It may appear as if Eric Taylor and Khalif Mitchell, who’ll be part of our in-paper preview Friday, weren’t aware of the Lions’ rather dismal record lately against the Hamilton Tiger-Cats when this shot was taken at practice this week, but Mike Benevides insists that is not the case (Wayne Leidenfrost-PNG)
The reasoning has never seemed quite clear, but there is a sense not everyone gets pumped up locally about a Lions game against the Hamilton Tiger-Cats. Maybe it’s still the Angelo Mosca-Willie Fleming thing, or maybe Mosca and Joe Kapp.
It’s traditionally the worst draw of the season for the Lions and lately, it’s also produced the least favourable results. B.C. has lost five of its last eight games against Hamilton in the regular season, including the last three in Vancouver. The Lions have won 13 straight dating back to last year against the rest of the league. They’re 0-2 against the Tabbies.
In another example of the attention to detail of a football coach, Mike Benevides was asked what were the issues around the last time the Lions’ lost at home to Hamilton at Empire Field. The recall of the new head man was something to behold, recalling a controversial catch-and-run play by Hamilton’s Chris Williams as if it happened 10 minutes ago.
“We were looking to try and get a replay but that night we had Gene Simmons in the building and TSN was focusing on him. We could not get the challenge, and if we could have got a challenge it would completely have changed the complexion of the game,” said Benevides.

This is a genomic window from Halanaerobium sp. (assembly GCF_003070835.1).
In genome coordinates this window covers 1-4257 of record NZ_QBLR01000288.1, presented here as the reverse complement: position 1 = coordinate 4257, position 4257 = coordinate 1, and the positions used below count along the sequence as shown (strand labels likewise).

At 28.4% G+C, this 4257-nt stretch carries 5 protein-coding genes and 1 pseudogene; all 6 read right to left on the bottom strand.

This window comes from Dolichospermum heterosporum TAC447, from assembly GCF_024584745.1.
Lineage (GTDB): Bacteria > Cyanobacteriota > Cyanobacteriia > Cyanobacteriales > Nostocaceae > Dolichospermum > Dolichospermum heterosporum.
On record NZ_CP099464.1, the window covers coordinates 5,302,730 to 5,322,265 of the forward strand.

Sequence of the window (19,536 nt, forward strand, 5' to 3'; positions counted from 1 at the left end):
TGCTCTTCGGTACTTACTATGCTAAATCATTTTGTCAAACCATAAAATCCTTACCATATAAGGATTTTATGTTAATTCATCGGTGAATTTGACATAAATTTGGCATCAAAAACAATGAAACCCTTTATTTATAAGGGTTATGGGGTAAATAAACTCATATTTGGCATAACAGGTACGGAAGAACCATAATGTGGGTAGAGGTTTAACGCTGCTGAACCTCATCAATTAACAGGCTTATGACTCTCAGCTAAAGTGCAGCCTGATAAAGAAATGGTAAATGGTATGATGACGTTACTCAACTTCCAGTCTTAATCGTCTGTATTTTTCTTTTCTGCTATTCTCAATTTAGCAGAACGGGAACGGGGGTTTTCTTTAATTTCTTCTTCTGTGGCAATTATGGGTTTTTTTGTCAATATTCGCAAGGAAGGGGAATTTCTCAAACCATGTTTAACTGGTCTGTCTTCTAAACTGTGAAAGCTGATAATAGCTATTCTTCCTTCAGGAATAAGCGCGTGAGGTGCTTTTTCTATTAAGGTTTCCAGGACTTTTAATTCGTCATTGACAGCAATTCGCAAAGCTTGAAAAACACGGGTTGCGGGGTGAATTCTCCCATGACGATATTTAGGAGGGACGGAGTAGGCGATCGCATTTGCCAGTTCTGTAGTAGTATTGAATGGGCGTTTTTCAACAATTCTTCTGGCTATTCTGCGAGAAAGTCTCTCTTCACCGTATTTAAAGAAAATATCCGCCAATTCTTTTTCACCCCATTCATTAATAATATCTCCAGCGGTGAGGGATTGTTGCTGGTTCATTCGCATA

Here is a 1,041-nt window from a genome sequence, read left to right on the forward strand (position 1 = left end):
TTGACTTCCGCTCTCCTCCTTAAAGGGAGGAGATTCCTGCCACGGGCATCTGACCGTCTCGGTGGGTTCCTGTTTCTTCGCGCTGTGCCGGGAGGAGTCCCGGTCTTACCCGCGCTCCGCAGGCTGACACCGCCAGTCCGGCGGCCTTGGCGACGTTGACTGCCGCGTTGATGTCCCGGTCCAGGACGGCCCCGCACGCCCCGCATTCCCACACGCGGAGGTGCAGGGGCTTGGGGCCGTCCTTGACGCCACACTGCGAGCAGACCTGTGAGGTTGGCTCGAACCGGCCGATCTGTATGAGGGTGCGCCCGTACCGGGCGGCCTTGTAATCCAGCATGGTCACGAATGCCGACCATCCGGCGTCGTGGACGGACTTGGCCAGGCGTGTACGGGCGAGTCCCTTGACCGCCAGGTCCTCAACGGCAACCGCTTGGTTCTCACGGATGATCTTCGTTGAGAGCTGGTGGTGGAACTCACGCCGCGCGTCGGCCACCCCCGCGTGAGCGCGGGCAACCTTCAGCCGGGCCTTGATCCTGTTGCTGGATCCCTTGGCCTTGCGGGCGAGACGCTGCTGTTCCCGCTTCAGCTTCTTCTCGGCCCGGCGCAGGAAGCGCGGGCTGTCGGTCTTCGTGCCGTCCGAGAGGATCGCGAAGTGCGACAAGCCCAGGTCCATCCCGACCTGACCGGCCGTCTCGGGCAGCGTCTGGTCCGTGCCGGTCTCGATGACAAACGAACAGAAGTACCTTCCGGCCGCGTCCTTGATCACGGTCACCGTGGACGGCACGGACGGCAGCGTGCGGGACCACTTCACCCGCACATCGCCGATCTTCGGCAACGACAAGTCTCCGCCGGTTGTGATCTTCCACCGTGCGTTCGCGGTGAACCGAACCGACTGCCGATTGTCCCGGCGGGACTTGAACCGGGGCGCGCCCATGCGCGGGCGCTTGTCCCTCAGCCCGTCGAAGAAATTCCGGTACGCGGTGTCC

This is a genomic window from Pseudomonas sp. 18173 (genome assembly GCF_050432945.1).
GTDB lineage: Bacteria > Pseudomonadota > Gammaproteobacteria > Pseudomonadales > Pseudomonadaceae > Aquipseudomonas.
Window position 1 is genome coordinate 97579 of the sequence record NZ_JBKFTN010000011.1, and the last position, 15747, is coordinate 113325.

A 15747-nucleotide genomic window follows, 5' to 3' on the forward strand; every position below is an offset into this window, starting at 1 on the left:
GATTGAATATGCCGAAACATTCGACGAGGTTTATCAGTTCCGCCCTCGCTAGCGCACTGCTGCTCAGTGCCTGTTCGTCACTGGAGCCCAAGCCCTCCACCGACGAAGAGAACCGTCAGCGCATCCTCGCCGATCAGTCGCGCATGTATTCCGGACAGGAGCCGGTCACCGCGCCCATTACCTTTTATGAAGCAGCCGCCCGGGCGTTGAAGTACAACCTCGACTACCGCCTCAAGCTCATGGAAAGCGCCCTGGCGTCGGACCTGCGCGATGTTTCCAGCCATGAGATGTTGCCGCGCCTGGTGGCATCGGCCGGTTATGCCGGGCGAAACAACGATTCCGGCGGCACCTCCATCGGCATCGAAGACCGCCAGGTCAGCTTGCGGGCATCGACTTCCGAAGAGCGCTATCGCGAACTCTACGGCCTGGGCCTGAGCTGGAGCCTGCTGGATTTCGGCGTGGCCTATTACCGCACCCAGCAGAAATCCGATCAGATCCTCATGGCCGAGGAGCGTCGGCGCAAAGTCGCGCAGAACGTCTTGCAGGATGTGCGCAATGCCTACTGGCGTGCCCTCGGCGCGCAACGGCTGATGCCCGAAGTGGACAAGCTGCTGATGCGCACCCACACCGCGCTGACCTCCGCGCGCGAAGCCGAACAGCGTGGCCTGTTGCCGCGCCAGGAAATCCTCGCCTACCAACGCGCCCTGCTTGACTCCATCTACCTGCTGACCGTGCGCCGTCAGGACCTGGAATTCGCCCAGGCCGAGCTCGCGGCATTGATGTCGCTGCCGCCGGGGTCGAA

So perhaps we should change the records here; the Lions are 0-1 against Hamilton lately and 0-1 vs. Simmons.
But Benevides also didn’t need to be reminded that B.C. has started horribly in the last two starts against the Ticats, trailing 14-0 after nine defensive snaps at home last year and 10-0 in the first 10 minutes of their last loss of any sort, which was Oct. 22 in Hamilton.
So that brought back more talk at the walkthrough about home-field advantage, which has been a discussion point lately, when it was again made clear by Wally Buono that he’s still having some difficulty going along with the whole idea of opening the $563 million roof taxpayers eagerly put on his team’s stadium for games.
“People aren’t coming here to sit in the stadium and see the summer. They’re coming to see the B.C. Lions win,” Buono said. “To me it’s clear-cut: Create the best environment for the club, then the best environment for the fan experience, in that order. Winning enhances the fan experience. I’d love for every home game to be raining in Vancouver.”
So there’s two topics we can kick around Friday at 12 noon at our weekly Lions live chat right here at this same location. Does Buono have a point about the dome? And why can’t the Lions beat the Ticats in Vancouver lately? Leave your umbrella at home.